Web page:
There are a couple of ways to maximise your visit. If you’re feeling frisky, you can attack the six-kilometre (one way) Beachlands-Maraetai Walkway which takes you past important archaeological and cultural sites.

But if you’re looking for a more kid-friendly adventure, the four-kilometre (return) section between Maraetai Beach and Ōmana Regional Park still has plenty of highlights. This shorter route will take you through the rocky headlands of Te Pene Point and past small bays where you can jump off the bikes and take a cooling dip. Bring lunch to cook on the electric barbecues at Ōmana Beach.

Allow two hours (4 km return) to walk, picnic and swim. This is plenty of parking near Maraetai Park. The path starts behind the Maraetai Beach Boating Club.

Dogs are allowed on lead.

Weona-Westmere Coastal Walkway

This impressive boardwalk winds through mangroves and pōhutukawa trees along the coastal fringe of Westmere – and provides opportunities for some fun bird-twitching.

It passes through a significant ecological area teeming with native flora and fauna; pōhutukawa, nīkau, kōwhai and cabbage trees shroud the pathway.

And, if you slow down the pace, you’ll probably sneak up on a few kōtare/sacred kingfishers perched on the railings eyeing up tasty morsels in the estuary beside Western Springs Creek.

With all the birdsong and views across to Te Tokaroa/Meola Reef and the Waitematā Harbour, this out-and-back adventure feels isolated from the nearby bustling city – a slice of wilderness in the urban jungle.

After the boardwalk ends, the path does narrow a bit (but is still buggy-friendly) and become more undulating as it heads north to a small beach and past cute boat sheds belonging to nearby residents before ending at stairs leading up to Westmere Park Avenue.

This buggy-friendly adventure starts from near 40 Lemington Road, Westmere. Allow about one hour to complete.

Dogs on leads are allowed.

Tōtara-Tahi, Stokes Point Reserve

The Auckland Harbour Bridge dwarfs this tiny historic headland on Northcote Point, and kids will love standing beneath the bridge to hear the cars rumbling past just metres above them.

This vantage point was occupied for many centuries, and remnants of Te Ōnewa Pā can still be seen today. The boardwalk from the car park crosses the village’s defensive ditch and leads to a waka-shaped pou whenua (land-marker post) that acknowledges the gods, future leaders and community. Māori who lived here enjoyed a rich diet including shellfish, berries, kūmara and fish – especially sharks.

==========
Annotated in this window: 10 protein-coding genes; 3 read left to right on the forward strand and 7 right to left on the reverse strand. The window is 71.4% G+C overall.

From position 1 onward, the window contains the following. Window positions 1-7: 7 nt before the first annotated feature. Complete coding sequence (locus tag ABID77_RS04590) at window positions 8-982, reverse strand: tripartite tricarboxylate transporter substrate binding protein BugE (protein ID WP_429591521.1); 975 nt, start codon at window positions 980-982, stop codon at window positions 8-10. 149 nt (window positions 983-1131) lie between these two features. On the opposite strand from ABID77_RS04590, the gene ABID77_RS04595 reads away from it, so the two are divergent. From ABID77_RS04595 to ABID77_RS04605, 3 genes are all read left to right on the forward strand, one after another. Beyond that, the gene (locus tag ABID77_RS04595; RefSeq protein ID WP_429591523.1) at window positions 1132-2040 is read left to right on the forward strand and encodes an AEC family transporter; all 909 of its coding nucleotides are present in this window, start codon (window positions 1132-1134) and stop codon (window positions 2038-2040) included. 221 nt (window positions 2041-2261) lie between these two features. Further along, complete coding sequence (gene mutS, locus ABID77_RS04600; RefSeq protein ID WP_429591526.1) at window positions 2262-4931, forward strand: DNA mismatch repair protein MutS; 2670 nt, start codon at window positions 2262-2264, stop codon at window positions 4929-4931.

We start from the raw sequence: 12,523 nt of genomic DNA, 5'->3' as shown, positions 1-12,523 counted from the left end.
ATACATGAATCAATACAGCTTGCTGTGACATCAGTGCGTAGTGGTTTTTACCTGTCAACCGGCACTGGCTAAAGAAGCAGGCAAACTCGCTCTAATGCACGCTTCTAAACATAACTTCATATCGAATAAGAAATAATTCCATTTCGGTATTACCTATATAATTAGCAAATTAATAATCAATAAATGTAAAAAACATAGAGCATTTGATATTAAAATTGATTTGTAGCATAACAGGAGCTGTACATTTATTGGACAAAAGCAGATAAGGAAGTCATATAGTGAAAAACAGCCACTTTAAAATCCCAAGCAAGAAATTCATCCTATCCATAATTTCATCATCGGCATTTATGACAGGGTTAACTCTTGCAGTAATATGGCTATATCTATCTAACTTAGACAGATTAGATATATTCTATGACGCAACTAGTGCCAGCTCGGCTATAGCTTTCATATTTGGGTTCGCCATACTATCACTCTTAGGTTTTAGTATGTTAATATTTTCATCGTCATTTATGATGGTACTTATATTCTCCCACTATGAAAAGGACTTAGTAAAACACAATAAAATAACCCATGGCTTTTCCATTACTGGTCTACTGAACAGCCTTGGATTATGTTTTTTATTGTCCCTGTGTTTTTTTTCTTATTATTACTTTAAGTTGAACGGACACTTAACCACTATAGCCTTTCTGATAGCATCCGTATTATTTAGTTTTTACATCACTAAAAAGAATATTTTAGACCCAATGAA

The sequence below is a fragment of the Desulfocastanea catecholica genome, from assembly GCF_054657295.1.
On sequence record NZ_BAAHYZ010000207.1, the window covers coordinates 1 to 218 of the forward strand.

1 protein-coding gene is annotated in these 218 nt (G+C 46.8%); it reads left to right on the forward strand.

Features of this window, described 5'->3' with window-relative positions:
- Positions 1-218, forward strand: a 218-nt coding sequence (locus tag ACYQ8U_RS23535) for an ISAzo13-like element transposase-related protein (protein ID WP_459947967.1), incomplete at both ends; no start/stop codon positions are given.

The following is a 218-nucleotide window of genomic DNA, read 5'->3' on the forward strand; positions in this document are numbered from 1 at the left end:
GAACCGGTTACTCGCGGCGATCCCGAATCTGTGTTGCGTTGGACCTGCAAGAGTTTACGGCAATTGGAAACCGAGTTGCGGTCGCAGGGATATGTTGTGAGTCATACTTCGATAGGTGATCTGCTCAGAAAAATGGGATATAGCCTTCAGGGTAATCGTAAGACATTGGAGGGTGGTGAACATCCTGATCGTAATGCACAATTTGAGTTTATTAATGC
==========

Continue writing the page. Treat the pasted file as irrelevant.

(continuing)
In the mid-1800s the site and surrounding area were purchased by the government and subdivided. The Auckland Harbour Bridge was built in the late 1950s and has overshadowed this historic site.

Allow 15 minutes to soak up the city views. There is plenty of parking at the end of Princes Street, on Northcote Point.

Dogs on leads are also fine.

Looking for Even More Pram-Friendly Walks In and Around Auckland?

Discover more than 100 walks and bike rides in the Outdoor Kid Auckland Guidebook – from bush-clad waterfalls to inner-city parks, playgrounds and MTB parks.

The guidebook covers urban adventures through to the Hunua Ranges and west coast beaches. There are outings for all ages and abilities and all include clear descriptions and accessibility icons for little legs, bikes, wheelchairs and buggies – they’ll even let you know if the family pooch can join the adventure!

Save 10% on the amazing Outdoor Kid guide books using the promo code NZTT. You’ll also get free urban shipping, a pack of wild birdseed and a beautiful poster too.

Guest post: Outdoorsy mum, Ceana Priest, is on a mission to get young kids outdoors on intrepid local adventures. The former journalist and conservation ranger has been exploring Auckland with her four-year-old son and has written a family guidebook for walks and bike rides throughout the region (and beyond). If you’re looking for awesome family-friendly suggestions, we suggest you check her out.

Similar Posts